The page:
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Capital Foods claims to have grown 30% over the last six months in its revenues from the sale of food items after it ran an advertising campaign on Facebook, a social media network
The growing reach of popular social networking websites such as Facebook has been effectively used by fast moving consumer goods (FMCG) player Capital Foods to push up its noodles and soup sales over the last six months, reports PTI.
The company, which is an emerging player in the country's consumer market, has seen a 30% growth over the last six months in its revenues from the sale of food items after it ran an advertising campaign on Facebook, Capital Foods' chairman and managing director Ajay Gupta said.
"Advertisement campaigns in social networking sites such as Facebook and Twitter are the new marketing strategies these days. We have seen a 30% rise in our revenues in the last six months after we launched the campaign for our Ching's Noodles and soups on Facebook," Mr Gupta told PTI.
The Mumbai-based company, which clocked a turnover of Rs210 crore in the last financial year, expects to achieve a total turnover of Rs300 crore in the current fiscal from its operations in both domestic and foreign markets, Mr Gupta said.
The company, which makes instant noodles, soups and sauces under Ching's Secret, and 'Smith and Jones' brands, has targeted a monthly sales growth of 5% through its campaigns in Facebook and Twitter, he said.
"We have crossed one lakh followers on Facebook. Other leading FMCG brands have failed even to touch 30,000 so far," Mr Gupta said, adding that Ching's Secret’s Facebook community is part of its advertisement strategy to make the brand popular globally.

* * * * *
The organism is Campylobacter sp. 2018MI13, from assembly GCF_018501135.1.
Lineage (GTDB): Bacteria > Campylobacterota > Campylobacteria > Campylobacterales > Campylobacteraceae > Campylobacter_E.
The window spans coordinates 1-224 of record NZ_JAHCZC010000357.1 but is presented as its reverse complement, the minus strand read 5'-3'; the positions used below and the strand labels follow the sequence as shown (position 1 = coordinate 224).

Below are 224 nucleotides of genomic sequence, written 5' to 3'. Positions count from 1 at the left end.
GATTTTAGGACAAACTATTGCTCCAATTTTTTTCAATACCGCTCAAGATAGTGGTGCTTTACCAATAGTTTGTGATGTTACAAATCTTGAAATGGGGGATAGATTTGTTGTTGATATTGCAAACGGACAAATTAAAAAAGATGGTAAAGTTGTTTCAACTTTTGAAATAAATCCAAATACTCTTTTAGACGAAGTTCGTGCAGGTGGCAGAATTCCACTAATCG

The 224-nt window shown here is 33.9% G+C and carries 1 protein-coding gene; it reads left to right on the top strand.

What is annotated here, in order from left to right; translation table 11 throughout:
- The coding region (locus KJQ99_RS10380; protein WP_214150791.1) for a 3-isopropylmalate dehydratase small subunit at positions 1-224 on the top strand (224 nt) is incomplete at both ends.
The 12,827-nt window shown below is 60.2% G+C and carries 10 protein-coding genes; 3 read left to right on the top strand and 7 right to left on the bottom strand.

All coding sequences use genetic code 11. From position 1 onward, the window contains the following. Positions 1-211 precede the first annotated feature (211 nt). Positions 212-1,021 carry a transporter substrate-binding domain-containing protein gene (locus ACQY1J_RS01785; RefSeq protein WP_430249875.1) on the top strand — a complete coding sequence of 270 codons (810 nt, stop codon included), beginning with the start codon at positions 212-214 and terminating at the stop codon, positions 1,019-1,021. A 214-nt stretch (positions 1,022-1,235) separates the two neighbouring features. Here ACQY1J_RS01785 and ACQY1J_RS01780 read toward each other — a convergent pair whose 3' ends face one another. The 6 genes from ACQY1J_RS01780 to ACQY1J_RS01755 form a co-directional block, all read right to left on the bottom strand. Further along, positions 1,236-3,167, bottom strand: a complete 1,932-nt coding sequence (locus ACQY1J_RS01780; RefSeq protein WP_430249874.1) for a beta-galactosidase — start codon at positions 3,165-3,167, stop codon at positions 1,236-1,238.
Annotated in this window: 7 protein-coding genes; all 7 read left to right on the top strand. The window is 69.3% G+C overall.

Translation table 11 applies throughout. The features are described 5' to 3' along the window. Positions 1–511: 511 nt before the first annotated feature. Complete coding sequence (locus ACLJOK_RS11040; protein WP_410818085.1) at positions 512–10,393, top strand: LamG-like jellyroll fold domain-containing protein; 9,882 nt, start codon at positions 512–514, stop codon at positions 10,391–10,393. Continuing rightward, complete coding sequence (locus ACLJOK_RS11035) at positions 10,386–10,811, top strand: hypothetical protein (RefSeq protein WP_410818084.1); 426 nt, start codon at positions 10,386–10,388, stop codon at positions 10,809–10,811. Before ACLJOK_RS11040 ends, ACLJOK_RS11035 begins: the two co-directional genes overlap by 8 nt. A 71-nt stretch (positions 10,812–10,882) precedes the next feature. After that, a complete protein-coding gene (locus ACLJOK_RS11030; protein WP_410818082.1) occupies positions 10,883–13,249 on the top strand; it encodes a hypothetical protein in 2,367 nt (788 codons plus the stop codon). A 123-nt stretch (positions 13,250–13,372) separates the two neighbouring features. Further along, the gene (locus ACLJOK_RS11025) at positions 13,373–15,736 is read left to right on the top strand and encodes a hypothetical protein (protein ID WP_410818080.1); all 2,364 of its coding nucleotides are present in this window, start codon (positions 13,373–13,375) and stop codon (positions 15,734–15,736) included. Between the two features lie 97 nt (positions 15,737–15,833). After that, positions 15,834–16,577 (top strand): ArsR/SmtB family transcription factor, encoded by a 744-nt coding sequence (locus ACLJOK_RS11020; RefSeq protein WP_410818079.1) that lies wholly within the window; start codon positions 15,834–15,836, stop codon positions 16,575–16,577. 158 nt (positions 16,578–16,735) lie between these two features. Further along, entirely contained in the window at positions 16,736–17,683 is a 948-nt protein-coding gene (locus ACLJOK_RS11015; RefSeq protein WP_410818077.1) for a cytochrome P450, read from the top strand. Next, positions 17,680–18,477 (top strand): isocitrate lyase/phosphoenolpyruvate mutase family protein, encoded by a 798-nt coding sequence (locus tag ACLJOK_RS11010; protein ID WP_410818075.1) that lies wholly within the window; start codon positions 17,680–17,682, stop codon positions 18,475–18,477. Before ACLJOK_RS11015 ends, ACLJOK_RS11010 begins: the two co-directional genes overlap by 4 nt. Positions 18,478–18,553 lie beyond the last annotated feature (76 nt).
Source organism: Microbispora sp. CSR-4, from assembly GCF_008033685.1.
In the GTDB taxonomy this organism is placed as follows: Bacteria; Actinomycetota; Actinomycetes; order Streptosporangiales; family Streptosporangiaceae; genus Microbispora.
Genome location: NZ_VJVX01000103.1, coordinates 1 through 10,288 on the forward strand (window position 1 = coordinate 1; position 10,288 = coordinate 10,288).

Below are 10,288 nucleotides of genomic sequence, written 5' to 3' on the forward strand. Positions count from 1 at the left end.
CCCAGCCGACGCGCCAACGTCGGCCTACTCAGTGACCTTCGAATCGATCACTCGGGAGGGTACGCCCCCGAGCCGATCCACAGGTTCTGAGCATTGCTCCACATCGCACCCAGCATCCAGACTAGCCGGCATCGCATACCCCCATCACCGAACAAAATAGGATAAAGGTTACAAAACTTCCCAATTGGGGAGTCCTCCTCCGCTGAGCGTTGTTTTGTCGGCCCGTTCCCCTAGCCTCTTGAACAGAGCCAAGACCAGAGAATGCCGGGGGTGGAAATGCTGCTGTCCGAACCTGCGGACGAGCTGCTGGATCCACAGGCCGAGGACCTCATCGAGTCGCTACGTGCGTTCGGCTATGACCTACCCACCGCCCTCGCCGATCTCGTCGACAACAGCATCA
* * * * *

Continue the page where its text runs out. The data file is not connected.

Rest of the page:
The company is eyeing a 20% share of the Rs1,000-crore packaged noodles segment in the domestic market over the next two years on the back of online advertising campaigns.
"We are using social media for crowd sourcing and to track what are the next flavours to launch. This is a fundamental and paradigm shift in the marketing philosophy," he said.
Over the past 10 months, Capital Food's instant noodles category has grown by 75% to Rs44 crore and is set to achieve a 20% market share over the next two years, he said.
The company has four manufacturing units across the country and has a total employee strength of around 1,100.
Kronos, which started its operations in the domestic market nearly three years back, plans to increase the number of its customers in India to 300 from 35 at present
US-based player in work force management, Kronos Systems, has chalked out business plans to grow its footprint in the domestic market, primarily focusing on manufacturing and service industries, a top official has said.
"We are looking for at least a 10-fold growth over the next three years. This will be done through innovative business models and aggressive client acquisition," Kronos System's chief executive officer (CEO) Aron Ain told PTI.
The company, which started its operations in the domestic market nearly three years back, plans to increase the number of its customers in India to 300 from 35 at present, Mr Ain said.
According to Mr Ain, the country's workforce management industry is still in an evolving stage and is expected to grow to a $100-million business over the next few years.
The company, which has sold over one lakh licenses in India, has around 30-35 big companies as its clients here presently, he said.
A work force manager helps firms to manage operational costs without downsizing the employee strength, Kronos' country manager James Thomas said.